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For Wit's false mirror held up Nature's light;
Ver. 397. That Virtue only, &c.) in the MS. thus,
That just to find a God is all we can,
T H E
DEO OPT. MAX.
ATHER of All! in ev'ry Age,
In ev'ry Clime ador’d,
Jehovah, Jove, or Lord !
Universal Prayer.] Concerning this poem, it may be proper to observe, that some passages, in the preceding Esay, having been unjustly suspected of a tendency towards Fate and Naturalism, the author composed this Prayer' as the sum of all, to shew that his system was founded in free-will, and terminated in piety : That the first cause was as well the Lord and Governor of the Universe as the Creator of it; and that, by submission to his will (the great principle inforced throughout the Esay) was not meant the suffering ourselves to be carried along Thou Great First Cause, least understood :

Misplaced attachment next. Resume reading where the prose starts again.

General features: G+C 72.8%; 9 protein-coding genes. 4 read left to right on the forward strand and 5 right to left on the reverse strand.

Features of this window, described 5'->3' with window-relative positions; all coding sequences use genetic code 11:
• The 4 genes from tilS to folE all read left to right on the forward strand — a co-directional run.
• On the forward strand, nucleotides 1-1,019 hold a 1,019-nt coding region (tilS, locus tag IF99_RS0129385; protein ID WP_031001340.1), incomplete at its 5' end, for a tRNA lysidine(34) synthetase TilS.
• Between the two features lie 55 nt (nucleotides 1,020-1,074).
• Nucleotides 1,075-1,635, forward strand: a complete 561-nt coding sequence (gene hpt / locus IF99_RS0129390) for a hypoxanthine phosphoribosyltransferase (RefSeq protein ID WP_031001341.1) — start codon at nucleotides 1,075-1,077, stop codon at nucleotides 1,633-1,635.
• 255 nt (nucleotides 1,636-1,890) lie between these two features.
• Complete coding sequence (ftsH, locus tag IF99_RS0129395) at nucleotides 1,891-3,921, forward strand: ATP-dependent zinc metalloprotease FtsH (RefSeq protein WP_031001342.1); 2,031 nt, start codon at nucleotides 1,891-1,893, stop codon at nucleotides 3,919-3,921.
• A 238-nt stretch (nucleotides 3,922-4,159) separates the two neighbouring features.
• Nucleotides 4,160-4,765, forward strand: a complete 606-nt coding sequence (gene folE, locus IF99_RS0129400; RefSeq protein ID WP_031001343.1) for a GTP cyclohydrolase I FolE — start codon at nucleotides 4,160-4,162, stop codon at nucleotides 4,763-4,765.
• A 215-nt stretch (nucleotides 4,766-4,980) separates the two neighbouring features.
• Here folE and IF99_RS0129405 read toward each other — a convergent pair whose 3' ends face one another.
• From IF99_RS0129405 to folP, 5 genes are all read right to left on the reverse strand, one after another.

Who all my Sense confin’d
And that myself am blind;
Yet gave me, in this dark Estate,
To see the Good from Ill; And binding Nature fast in Fate,
Left free the Human Will.
What Conscience dictates to be done,
Or warns me not to do,
That, more than Heav'n pursue.
What Blessings thy free Bounty gives,
T'enjoy is to obey.
with a blind determination ; but a religious acquiescence, and confidence full of Hope and Immortality. To give all this the greater weight and reality, the poet chose for his model the Lord's Prayer, which, of all others, best deserves the title prefixed to this Paraphrase.